Health and Wellness

Birch Bark - an alternative pain reliever

Janet Moje
The orange inner bark is where the medicinal properties are concentrated.
The orange inner bark is where the medicinal properties are concentrated.

The dangers of pain killers are becoming more widely known, from prescription opioids to the side effects of over-the-counter drugs such as ASA, acetaminophen and ibuprofen, more commonly known as Aspirin, Tylenol and Advil. Taking these pain killers regularly can cause damage to our internal organs or worse. Yet chronic pain is something many of us live with daily.

A Traditional Medicine

A possible alternative is birch bark. It contains betulinic acid, betulin and methyl salicylate. It has been used for centuries to relieve headaches, reduce fevers, urinary tract infections, thinning the blood and eliminating excess water. Other known uses include treating stomach and intestinal problems, edema, kidney stones, cystitis, and skin outbreaks. It is a treatment for arthritis, gout and muscle pain in traditional medicine.

Chinese doctors have called it the Russian ginseng, using it as a remedy for malaria, pneumonia, headache relief, wounds and improving low blood pressure. It is currently being studied as a possible treatment for melanoma, tumour reduction and HIV. Unlike aspirin, it has a soothing effect on the stomach and even acts as a gentle sedative, helping one get a good night’s sleep.

How to Harvest

The medicinal properties of birch bark are found in the inner orange bark. It can be harvested from the main trunk but if the tree is standing it is best to harvest from branches rather than risk damaging the tree. Lightly scrape off the powdery white outer layer to expose the orange, then scrape it off until you reach the white wood beneath.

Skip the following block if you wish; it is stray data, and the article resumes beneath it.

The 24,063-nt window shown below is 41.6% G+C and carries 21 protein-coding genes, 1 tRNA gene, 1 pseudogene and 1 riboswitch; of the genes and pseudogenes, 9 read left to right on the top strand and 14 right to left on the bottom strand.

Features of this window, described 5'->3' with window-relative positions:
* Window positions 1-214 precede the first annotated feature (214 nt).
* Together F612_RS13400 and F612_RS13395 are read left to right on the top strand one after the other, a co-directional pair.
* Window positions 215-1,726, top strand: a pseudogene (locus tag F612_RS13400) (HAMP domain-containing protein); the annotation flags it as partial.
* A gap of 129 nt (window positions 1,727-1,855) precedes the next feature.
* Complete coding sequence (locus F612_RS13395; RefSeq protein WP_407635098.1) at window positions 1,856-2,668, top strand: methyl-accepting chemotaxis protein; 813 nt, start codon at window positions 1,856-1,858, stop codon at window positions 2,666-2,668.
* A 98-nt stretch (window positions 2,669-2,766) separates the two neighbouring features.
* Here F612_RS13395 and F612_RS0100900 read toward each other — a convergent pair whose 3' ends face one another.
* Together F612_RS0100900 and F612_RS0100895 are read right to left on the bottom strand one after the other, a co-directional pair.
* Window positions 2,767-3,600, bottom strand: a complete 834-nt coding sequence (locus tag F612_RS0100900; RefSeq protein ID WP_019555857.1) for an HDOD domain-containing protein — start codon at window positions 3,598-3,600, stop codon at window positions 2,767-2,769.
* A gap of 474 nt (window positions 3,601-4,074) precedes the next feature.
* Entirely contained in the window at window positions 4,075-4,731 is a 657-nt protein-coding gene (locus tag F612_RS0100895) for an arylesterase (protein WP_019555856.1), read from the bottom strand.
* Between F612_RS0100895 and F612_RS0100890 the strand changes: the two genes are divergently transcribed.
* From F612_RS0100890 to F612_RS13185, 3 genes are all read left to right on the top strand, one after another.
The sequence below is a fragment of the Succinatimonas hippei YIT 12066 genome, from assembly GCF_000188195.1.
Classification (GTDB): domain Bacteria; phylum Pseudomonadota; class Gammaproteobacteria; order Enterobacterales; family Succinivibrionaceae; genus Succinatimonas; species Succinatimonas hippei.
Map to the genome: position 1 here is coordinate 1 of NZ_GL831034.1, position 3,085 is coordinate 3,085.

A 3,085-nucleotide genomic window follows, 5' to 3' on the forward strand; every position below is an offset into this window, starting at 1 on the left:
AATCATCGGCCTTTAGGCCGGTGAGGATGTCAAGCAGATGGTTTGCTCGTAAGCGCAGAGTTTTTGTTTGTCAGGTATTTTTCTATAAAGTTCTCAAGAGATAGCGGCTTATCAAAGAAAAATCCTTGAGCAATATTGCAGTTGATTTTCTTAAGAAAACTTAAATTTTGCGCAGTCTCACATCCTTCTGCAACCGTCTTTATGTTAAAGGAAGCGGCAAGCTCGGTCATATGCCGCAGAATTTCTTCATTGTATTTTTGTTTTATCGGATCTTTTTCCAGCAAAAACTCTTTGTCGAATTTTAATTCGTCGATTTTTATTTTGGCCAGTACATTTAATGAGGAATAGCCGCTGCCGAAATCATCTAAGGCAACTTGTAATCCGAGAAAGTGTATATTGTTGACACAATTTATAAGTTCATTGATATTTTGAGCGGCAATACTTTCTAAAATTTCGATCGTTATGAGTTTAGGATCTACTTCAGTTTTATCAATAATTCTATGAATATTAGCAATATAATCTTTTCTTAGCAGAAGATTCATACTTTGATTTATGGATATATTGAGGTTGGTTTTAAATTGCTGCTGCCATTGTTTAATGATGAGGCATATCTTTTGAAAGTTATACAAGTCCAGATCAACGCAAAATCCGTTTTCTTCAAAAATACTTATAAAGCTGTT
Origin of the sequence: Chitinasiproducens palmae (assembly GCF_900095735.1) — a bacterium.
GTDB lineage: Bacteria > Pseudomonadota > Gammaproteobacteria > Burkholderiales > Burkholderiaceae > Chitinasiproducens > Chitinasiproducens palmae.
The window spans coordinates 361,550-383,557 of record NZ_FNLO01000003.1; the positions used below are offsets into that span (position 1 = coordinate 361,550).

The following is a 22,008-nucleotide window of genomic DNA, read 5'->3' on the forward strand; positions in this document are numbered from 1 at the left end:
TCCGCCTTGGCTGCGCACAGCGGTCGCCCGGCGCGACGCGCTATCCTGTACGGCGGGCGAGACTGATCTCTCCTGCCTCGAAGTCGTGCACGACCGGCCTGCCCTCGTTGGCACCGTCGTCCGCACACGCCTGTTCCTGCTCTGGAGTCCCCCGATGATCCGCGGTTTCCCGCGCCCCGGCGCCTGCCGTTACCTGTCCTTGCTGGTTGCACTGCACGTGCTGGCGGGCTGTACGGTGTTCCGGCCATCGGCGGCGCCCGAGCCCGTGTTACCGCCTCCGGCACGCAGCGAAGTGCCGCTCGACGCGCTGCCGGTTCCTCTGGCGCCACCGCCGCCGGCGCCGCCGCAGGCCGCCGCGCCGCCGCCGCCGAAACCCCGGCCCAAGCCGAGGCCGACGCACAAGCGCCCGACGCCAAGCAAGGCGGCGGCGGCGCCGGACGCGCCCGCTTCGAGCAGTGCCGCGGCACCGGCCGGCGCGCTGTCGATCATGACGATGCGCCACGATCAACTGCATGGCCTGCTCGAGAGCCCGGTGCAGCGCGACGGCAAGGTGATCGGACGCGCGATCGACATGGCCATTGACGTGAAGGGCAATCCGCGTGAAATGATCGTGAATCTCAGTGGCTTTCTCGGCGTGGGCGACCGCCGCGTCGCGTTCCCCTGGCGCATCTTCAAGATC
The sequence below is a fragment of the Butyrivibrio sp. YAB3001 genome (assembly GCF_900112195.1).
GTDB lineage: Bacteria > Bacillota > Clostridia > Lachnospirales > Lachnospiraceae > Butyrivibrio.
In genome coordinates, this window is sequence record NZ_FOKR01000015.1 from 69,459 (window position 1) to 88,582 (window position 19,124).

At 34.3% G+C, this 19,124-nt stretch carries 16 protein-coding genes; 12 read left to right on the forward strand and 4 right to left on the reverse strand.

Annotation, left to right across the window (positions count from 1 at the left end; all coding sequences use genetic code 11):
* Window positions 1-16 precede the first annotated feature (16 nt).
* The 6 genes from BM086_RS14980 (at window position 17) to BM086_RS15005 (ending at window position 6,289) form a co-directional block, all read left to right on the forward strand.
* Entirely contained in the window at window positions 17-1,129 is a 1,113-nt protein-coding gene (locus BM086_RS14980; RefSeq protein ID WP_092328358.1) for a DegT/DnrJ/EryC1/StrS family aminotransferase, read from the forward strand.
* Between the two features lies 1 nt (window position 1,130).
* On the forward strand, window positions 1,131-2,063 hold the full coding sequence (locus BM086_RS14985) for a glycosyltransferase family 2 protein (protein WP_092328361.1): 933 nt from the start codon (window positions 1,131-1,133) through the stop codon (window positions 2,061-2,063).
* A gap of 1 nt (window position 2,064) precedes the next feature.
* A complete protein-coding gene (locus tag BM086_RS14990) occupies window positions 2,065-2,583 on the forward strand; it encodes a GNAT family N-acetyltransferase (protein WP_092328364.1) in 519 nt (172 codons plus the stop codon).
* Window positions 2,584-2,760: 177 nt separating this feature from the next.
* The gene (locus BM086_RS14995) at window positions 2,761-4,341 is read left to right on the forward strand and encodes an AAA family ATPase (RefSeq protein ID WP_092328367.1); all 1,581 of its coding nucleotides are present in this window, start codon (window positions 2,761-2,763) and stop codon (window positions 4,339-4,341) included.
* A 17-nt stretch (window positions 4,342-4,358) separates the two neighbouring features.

How to Use

These orange scrapings can be used immediately in a tea (1 tablespoon per cup of water; steep for 10 minutes), chewed for a toothache, or can be dried and ground into a powder which is the easiest way to store it. Dissolve 1 teaspoon of powder into a cup of hot water; steep for 5 minutes.*

The powder can also be capsuled if you prefer to take a pill to drinking tea. Empty capsules can be purchased and filled, then stored in a dry, dark bottle for later use.

Another alternative is to make a tincture. Place the birch bark in a jar and cover with vodka. Cover and let it sit in a dark cupboard for a week, giving it a shake once or twice a day. Take a teaspoon of this tincture 2-3 times per day for the medicinal benefits.

Polypores can be harvested, sliced and dried, then used like the orange inner bark
Polypores can be harvested, sliced and dried, then used like the orange inner bark
Janet Moje photos

Birch bark is not the only beneficial use from this tree. The leaves, the sap and even fungi that grow on it share its medicinal properties but are beyond the scope of this article. If you wish to look into this more, try searching the Chaga mushroom (inonotus obliquus) or Birch Polypore (piptoporus betulinus).

(*Suggested measurements are adult dosages).

NOTE: Birch bark can exacerbate allergies, so use with caution. WEBMD has a list of precautions regarding the use of birch bark, especially if you are on medications. It is always a good idea to check with your physician before adding wild foods to your diet.